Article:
Embodiments of a method and apparatus for rendering high-resolution images from a light-field, for example captured by embodiments of the full-resolution radiance camera, are described. The method for rendering high-resolution images from the light-field may be referred to as a full-resolution light-field rendering method. The light-field rendering method may be referred to as full-resolution because the method makes full use of both positional and angular information available in the captured radiance data. The full-resolution light-field rendering method may be implemented as or in a tool, module, library function, plug-in, stand-alone application, etc. For simplicity, implementations of embodiments of the full-resolution light-field rendering method may referred to as a full-resolution light-field rendering module. Alternatively, or in addition, other light-field rendering or processing techniques may be applied to captured light-field images by a full-resolution light-field rendering module, and/or by other modules.
A description of the full-resolution light-field rendering method and an analysis of the limits and tradeoffs of the method are presented. The effectiveness of the full-resolution light-field rendering method when compared to conventional methods may be demonstrated experimentally by rendering images from a 542-megapixel light-field using a conventional rendering approach and using the full-resolution light-field rendering method described herein. In the experiments, the conventional rendering methods produce a 0.146-megapixel final image, while the full-resolution light-field rendering method produces a 106-megapixel final image. Experimental results show that our method may produce full-resolution images that approach the resolution that would have been captured directly with a conventional (non-light-field) high-resolution camera.
Plenoptic Camera Modes of Behavior
The full-resolution light-field rendering method may be derived by analyzing the optical system of the plenoptic camera. First, some observations of captured light-field imagery are presented, and these observations are used to motivate the subsequent analysis.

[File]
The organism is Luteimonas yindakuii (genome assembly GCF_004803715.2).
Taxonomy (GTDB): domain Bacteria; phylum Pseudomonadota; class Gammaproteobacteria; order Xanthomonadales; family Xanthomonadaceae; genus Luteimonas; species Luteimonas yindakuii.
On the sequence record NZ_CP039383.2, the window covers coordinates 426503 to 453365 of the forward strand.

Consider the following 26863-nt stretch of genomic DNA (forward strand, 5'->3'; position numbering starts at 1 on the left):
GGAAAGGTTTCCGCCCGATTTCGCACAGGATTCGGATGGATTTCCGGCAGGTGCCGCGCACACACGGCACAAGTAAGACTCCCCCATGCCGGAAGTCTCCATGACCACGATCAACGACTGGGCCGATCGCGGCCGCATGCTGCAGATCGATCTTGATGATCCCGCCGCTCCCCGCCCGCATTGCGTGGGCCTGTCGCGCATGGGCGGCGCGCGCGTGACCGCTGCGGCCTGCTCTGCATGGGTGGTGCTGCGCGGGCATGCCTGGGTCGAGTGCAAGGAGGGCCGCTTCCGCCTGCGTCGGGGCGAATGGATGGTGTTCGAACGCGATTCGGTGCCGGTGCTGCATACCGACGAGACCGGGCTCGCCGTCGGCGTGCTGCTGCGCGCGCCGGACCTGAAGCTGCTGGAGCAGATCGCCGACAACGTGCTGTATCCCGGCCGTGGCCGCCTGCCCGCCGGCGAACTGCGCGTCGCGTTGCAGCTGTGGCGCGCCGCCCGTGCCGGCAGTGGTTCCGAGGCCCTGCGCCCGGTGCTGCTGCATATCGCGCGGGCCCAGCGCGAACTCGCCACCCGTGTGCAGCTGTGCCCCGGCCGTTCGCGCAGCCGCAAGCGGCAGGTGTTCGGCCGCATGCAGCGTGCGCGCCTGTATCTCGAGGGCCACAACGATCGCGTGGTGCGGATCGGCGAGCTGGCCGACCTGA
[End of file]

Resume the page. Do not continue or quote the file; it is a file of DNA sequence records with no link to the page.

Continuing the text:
Repetition of features across microlenses is an indication that that part of the scene is out of focus. When an object from the large-scale scene is in focus, the same feature appears only once in the array of microimages.
In interpreting the microimages, it is important to note that, as with the basic conventional camera described above, the operation of a basic plenoptic camera is far richer than a simple mapping of the radiance function at some plane in front of the main lens onto the sensor. That is, there are an essentially infinite number of mappings from the scene in front of the lens onto the image sensor. For one particular distance, this corresponds to a mapping of the radiance function. What the correspondence is for parts of the scene at other distances—as well as how they manifest themselves at the sensor—is less obvious. This will be the topic of the remaining part of this section.
Next, two limiting cases are considered which can be recognized in the behavior of the plenoptic camera: Telescopic (where the distance between the photosensor and the microlens array, b, is greater than the focal length f of the microlenses in the array) and Binocular (where b is less than f). Neither of those cases is exact for a true plenoptic camera, but their fingerprints can be seen in every plenoptic image. As will be show, both are achievable, and are very useful.
Plenoptic Camera Telescopic Case
Here, a, b, and f have the same meaning as for the big camera, except on a smaller scale. It can be seen that since a and b must be positive, it is not possible to focus closer than f. In a conventional plenoptic camera, the image plane is fixed at the microlenses. It may be more natural to consider the image plane fixed at distance f in front of the microlenses. In both cases, microimages are out of focus.